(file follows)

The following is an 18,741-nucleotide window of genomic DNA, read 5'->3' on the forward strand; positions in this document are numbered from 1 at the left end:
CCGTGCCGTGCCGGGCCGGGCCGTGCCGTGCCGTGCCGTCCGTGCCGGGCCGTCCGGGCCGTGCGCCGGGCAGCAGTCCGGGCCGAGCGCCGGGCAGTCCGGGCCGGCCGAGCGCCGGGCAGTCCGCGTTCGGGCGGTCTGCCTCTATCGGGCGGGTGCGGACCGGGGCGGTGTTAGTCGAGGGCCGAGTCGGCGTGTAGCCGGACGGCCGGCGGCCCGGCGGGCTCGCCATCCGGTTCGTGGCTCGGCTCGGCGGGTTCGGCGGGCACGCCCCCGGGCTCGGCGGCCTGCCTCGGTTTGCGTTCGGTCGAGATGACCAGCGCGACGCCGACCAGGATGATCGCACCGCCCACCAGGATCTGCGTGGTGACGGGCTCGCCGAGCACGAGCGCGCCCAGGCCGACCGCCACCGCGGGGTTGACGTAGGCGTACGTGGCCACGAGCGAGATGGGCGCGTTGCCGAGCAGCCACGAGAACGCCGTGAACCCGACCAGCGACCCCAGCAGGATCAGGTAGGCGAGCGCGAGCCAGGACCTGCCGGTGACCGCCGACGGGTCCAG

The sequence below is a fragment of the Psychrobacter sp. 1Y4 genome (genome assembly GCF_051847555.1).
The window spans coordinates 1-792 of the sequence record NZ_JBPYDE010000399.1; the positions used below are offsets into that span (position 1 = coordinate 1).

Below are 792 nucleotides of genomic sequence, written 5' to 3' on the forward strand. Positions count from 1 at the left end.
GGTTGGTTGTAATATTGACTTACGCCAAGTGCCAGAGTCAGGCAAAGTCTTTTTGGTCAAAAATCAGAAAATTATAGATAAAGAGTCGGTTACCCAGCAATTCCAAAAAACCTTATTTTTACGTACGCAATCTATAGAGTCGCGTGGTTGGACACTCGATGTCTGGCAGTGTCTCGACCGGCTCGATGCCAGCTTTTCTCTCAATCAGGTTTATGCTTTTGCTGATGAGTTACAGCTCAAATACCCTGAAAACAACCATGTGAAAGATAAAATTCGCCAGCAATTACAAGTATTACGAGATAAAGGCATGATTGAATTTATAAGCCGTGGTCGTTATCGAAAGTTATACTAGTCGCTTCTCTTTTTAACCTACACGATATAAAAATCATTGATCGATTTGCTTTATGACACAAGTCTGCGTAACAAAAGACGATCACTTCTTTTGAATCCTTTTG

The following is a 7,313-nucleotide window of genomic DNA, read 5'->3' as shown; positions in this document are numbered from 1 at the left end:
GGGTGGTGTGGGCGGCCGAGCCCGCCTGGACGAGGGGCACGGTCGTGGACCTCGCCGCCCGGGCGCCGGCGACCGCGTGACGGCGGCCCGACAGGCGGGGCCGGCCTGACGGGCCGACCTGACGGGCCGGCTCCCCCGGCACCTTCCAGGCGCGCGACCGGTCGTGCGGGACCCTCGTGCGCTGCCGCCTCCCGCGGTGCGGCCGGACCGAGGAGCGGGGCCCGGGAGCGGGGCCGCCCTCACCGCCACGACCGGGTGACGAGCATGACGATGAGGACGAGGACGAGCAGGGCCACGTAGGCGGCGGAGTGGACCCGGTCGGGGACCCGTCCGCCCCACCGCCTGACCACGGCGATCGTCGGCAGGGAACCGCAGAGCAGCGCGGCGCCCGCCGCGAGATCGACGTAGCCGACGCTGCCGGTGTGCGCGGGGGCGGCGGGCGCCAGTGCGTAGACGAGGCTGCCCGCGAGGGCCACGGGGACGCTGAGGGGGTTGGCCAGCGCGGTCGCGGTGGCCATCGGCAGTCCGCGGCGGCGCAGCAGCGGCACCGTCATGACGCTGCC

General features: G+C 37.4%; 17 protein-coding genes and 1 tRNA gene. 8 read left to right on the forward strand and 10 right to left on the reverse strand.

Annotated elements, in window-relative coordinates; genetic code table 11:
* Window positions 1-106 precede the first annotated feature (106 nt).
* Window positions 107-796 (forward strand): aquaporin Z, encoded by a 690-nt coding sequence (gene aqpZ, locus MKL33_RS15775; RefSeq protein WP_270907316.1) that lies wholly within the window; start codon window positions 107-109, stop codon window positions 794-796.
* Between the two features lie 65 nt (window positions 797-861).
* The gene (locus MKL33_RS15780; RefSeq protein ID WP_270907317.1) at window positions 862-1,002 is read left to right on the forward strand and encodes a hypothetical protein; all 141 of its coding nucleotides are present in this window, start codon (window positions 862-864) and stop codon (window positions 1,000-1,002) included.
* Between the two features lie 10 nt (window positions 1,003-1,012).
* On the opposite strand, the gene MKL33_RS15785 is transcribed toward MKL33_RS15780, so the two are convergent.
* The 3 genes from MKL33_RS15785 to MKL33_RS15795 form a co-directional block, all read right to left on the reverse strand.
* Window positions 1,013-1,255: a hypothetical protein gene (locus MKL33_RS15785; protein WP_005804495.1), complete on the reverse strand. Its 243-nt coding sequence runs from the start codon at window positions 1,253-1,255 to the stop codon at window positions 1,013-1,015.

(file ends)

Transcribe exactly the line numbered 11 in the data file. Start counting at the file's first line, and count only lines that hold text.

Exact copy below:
* Window positions 1-106 precede the first annotated feature (106 nt).